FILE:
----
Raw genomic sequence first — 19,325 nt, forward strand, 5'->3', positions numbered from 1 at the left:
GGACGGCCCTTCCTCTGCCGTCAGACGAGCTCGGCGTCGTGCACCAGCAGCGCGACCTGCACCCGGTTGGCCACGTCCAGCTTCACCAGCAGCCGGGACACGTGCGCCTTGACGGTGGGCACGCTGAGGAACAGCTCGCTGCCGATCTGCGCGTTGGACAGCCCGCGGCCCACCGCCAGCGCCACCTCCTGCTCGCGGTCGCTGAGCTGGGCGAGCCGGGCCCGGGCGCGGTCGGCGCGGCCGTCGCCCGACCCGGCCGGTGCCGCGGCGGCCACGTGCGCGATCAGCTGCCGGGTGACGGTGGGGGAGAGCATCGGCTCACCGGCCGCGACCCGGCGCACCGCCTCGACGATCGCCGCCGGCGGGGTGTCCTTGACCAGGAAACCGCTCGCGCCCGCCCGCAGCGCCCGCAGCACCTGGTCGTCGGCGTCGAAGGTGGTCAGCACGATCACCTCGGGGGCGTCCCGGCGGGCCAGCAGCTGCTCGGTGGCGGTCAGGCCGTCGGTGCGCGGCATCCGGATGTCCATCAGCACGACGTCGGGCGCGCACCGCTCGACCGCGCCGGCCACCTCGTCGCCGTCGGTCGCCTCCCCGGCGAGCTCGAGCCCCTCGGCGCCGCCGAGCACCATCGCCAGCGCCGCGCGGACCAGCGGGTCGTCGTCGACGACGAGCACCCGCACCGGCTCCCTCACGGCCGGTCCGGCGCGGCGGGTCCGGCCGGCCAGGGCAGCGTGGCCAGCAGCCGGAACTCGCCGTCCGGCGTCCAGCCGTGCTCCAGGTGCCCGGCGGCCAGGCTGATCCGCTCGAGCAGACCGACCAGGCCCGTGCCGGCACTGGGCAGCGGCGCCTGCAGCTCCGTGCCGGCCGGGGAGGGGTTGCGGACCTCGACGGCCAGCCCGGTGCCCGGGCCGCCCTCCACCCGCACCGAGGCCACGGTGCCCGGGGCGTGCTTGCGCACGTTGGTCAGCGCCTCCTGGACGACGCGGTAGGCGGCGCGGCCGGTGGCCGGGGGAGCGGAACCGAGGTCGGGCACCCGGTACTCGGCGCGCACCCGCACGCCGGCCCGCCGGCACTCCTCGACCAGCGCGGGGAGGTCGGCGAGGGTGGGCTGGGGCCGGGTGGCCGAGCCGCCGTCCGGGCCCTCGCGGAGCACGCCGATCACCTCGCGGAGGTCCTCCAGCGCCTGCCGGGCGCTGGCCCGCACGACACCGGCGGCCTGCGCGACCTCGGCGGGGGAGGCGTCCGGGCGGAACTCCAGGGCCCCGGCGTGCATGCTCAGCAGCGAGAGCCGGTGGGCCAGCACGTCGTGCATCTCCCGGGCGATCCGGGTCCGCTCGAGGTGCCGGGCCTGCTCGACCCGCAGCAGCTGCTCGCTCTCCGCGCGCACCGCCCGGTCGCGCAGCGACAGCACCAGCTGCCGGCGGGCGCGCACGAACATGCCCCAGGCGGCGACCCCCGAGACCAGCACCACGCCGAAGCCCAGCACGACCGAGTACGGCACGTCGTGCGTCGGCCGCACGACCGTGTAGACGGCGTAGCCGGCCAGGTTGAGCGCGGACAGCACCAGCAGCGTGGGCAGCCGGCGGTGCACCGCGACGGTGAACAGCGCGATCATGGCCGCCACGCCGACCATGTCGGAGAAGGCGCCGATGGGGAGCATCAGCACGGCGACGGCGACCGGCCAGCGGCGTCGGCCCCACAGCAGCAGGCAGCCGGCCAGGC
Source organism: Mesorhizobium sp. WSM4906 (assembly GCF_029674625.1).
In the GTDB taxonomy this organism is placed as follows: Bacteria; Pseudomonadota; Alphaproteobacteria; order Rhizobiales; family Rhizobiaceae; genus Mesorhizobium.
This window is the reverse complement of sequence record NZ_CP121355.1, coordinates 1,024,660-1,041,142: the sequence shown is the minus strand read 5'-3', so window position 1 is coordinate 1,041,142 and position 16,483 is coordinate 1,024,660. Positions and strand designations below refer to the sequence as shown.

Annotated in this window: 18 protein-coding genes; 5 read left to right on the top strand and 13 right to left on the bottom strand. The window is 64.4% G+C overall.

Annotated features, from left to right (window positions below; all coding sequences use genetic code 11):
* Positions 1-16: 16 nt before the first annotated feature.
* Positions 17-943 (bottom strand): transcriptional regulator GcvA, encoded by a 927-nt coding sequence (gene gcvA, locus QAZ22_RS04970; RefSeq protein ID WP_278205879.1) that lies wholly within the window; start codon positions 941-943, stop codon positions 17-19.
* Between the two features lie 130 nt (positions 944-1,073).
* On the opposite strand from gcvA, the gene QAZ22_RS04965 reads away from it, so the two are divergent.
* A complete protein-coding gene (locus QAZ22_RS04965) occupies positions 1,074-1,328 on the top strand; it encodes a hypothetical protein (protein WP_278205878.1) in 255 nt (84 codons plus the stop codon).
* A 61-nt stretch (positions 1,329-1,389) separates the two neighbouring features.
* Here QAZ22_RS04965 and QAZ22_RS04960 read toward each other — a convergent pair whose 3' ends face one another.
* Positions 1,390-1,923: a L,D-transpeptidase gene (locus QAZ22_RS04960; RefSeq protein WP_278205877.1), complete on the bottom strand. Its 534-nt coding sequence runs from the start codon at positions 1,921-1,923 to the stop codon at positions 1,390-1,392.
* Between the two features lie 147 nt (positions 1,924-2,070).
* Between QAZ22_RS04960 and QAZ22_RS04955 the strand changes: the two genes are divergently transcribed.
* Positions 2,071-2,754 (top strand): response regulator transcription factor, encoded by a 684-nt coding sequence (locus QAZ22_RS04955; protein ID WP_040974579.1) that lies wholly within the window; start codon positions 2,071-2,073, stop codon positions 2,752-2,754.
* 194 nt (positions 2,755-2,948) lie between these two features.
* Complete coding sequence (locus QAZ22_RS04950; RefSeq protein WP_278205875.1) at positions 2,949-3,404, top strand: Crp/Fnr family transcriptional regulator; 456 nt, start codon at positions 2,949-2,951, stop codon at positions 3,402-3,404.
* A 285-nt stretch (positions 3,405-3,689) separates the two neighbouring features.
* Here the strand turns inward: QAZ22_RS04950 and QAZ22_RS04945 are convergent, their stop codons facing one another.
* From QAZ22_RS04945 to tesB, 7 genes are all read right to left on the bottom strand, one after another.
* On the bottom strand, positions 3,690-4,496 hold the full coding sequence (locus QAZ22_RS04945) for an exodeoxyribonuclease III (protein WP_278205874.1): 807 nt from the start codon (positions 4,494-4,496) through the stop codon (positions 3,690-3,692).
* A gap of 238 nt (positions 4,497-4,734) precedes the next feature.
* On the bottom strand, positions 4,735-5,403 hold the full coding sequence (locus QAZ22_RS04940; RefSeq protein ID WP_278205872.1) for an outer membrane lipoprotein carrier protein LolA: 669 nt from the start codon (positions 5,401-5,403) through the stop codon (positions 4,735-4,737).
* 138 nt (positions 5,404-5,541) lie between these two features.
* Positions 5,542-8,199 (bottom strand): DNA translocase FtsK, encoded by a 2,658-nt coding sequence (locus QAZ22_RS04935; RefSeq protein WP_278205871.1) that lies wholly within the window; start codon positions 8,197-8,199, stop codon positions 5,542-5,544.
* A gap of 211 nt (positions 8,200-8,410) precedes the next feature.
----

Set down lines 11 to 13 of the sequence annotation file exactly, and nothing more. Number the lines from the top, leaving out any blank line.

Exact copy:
* On the opposite strand from gcvA, the gene QAZ22_RS04965 reads away from it, so the two are divergent.
* A complete protein-coding gene (locus QAZ22_RS04965) occupies positions 1,074-1,328 on the top strand; it encodes a hypothetical protein (protein WP_278205878.1) in 255 nt (84 codons plus the stop codon).
* A 61-nt stretch (positions 1,329-1,389) separates the two neighbouring features.